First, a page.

Saka Dit The King - "Ody Ody (Tsy Mentsy Mandroso)"
Michael - "Razana Tsy Ho Meloko"
Falafa - "Rapela"
Los Matadores - "Andeha Hanarato"
Nino Rafah - "Oa Niny E"
Kaiamba Orchestra - "Tokatoka"
Atrefy Andriana - "Zaka Tiako Mamolaka Keriko"
Review: It would be fair to say that few of us are familiar with the music of Madagascar, a notably beautiful island in the Indian Ocean whose indigenous culture has rarely registered in Western Europe. Yet as this fine compilation from Strut proves, the nation once boasted a vibrant recording industry whose distinctive sounds blended strong East African influences with more traditional local sounds and the ever-present inspiration of American soul, funk, disco and boogie. "Alefa Madagascar" tells this story through sound by focusing on some of the fuzzy, electrified blends of salegy, soukous and soul popular in the country between 1974 and '84. It does a bang up job, offering up 18 essential cuts that all but the most dusty-fingered crate diggers will never have heard before.
Ondigui & Bota Tabansi International - "Wonderful For Ashawo"
Victor Chukwu - "Wonderful For Ashawo"
Review: Over the next couple of years, BBE is going to reissue more than 60 titles from the epic back catalogue of leading Nigerian independent label Tabansi Records. To wet appetites, the label has decided to offer up this deliberately eclectic sampler. It focuses on music recorded and released in the 1970s and 80s, giddily dancing between highlife, Afrobeat, funk, soul, disco, rumba and soukous. There's tons to get excited about, including Ebo Taylor's previously unreleased Afrobeat/highlife fusion jam "Make You No Mind", the synthesizer-driven deep boogie flex of Nkono Teles' "Love Vibration", the highlife/juju flex of Victor Chukwu's "Wonderful For Ashawo" and the horn-tooting cheeriness of Zack And Geebah's "For The Love Of Money".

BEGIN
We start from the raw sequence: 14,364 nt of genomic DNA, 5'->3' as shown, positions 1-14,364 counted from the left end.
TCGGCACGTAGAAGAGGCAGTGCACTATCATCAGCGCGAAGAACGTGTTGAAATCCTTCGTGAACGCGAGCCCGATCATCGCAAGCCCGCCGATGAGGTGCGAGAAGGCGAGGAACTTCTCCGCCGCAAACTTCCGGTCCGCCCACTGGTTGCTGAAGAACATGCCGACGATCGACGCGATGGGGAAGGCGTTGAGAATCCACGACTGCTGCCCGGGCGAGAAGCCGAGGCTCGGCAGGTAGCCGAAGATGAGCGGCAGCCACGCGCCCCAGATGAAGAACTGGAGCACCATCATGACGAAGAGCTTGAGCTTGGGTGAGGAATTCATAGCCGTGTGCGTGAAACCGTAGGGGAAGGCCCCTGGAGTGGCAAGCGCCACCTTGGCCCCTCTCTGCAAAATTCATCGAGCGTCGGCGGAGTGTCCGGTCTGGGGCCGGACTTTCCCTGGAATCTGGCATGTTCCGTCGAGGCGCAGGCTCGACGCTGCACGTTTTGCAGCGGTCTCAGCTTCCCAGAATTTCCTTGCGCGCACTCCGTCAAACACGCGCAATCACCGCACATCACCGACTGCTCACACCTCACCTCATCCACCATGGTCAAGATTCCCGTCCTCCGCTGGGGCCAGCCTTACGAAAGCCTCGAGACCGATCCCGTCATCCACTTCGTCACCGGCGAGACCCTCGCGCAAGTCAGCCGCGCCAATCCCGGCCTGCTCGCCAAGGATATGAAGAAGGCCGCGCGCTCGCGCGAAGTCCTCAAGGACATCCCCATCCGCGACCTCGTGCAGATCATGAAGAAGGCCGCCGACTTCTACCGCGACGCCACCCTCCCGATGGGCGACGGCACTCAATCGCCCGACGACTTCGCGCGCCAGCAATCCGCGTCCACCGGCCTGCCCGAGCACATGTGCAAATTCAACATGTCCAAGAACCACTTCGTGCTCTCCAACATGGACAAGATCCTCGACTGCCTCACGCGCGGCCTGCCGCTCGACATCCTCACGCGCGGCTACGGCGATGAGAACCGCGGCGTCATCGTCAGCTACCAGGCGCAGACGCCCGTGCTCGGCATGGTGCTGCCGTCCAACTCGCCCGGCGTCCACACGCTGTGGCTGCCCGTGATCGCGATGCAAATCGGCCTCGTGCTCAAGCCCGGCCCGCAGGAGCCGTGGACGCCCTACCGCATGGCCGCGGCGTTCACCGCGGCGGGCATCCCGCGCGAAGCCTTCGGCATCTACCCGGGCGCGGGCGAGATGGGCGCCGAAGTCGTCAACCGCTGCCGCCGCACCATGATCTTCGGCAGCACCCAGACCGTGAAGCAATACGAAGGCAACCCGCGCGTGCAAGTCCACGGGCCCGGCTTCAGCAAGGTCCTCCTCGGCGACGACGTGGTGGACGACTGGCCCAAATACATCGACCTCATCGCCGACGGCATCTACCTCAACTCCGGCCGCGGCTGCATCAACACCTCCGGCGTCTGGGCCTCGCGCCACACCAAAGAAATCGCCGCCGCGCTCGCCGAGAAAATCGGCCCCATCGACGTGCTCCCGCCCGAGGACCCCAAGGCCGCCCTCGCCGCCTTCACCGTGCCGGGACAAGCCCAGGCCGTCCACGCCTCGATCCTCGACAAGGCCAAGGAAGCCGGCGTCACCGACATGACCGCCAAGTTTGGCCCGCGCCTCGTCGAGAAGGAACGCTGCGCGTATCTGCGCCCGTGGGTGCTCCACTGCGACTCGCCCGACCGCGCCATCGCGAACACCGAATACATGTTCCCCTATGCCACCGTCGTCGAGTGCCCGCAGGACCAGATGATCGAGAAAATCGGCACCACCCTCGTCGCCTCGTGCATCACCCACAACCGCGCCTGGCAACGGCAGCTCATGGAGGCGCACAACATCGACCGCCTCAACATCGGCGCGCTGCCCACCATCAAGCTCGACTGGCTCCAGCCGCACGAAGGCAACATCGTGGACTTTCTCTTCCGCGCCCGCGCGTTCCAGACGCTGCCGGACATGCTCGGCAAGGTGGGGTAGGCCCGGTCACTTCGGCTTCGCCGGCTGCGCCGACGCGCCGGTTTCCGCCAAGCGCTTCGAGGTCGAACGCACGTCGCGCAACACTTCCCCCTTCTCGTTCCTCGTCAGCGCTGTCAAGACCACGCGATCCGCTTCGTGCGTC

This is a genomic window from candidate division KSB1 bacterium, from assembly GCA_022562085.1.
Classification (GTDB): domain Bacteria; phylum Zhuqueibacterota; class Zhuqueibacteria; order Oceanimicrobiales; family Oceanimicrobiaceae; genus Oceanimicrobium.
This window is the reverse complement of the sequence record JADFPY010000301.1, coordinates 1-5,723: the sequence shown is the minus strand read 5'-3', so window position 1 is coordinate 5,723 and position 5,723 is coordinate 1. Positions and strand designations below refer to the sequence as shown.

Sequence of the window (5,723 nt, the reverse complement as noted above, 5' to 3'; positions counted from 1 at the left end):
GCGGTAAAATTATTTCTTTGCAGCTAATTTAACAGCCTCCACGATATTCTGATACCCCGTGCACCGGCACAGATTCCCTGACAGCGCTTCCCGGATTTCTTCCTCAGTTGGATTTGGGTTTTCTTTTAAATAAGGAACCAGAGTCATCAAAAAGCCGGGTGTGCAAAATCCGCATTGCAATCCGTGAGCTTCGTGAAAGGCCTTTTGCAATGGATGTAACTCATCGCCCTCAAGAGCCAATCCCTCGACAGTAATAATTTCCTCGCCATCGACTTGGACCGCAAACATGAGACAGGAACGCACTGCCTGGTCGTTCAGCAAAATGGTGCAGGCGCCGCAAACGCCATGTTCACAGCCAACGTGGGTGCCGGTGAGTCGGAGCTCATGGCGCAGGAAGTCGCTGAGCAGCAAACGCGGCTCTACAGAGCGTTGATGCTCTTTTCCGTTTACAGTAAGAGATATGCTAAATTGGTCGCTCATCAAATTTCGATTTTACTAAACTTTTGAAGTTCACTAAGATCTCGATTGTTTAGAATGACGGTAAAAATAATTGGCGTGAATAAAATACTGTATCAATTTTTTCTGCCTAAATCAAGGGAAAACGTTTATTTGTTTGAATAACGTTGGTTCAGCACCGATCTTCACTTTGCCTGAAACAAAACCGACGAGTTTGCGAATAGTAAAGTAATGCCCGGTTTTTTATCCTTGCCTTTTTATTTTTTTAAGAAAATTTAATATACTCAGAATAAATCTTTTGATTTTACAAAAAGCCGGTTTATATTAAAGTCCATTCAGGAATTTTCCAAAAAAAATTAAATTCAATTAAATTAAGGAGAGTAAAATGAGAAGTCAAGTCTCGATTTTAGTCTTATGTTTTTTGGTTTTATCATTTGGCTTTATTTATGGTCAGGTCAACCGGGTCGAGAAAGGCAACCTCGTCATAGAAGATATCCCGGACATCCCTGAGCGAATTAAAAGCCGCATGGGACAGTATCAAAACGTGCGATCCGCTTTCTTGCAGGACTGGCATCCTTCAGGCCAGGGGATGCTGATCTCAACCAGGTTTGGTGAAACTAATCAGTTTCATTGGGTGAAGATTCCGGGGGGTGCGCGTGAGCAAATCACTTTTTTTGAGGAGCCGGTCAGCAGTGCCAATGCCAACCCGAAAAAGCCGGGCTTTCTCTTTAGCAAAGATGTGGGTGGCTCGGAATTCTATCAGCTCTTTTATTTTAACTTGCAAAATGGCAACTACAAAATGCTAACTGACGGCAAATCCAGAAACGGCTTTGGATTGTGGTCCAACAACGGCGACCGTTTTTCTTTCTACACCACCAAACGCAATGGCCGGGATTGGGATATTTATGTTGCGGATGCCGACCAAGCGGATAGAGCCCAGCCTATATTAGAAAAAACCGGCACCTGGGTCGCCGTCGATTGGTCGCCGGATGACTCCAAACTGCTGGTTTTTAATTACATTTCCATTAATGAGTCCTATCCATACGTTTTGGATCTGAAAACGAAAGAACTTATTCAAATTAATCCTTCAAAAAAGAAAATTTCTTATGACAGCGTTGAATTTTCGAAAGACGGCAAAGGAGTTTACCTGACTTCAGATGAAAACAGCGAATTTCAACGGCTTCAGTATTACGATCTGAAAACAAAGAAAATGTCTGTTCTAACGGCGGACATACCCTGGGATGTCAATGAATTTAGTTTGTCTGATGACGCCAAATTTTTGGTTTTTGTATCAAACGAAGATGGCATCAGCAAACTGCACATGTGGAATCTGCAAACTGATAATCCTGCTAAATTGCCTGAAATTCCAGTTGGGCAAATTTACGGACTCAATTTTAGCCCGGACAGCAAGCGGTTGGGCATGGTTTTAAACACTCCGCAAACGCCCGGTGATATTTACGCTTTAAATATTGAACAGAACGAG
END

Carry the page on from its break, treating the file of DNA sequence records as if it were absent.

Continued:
Messias Holanda - "O Galo Canta, O Macaco Assovia"
Vieira E Seu Conjunto - "Lambada Da Baleia"
Verequete E O Conjunto Uirapuru - "Mambo Assanhado"
O Conjunto De Orlando Pereira - "Carimbo Para Yemanja"
Pinduca - "Coco Da Bahia"
Messias Holanda - "Carimbo Da Pimienta"
Verequete E O Conjunto Uirapuru - "Da Garrafa Uma Pinga"
O Conjunto De Orlando Pereira - "Maruda"
Magalhaes E Sua Guitarra - "Xango"
Vieira E Seu Conjunto - "Melo Do Bode"
Grupo Da Pesada - "Voa Andorinha"
Grupo Da Pesada - "Lundun Da Yaya"
Mestre Cupijo E Seu Ritmo - "Despedida"
Review: Analog Africa's latest must-have release focuses on the little-known musical culture of the Para state on Northern Brazil, and specifically the port city of Belem. Since the 1960s the city's musicians have been serving up unique and exciting new styles that draw as much on West African, Cuban and Caribbean music as they do the rhythms and instrumentation of the Amazonian tribes based nearby. It's these kinds of unique and exuberant fusions - think heavy bass, bouncy ska-style rhythms, punchy Afro-Cuban horns, densely layered drums, celebratory vocals and tropical guitars - that make "Jambu E Os Miticos Sons Da Amazonia" such an essential listen. Context is provided via the included 44-page booklet, whose extensive liner notes track the development of Para's unique musical culture.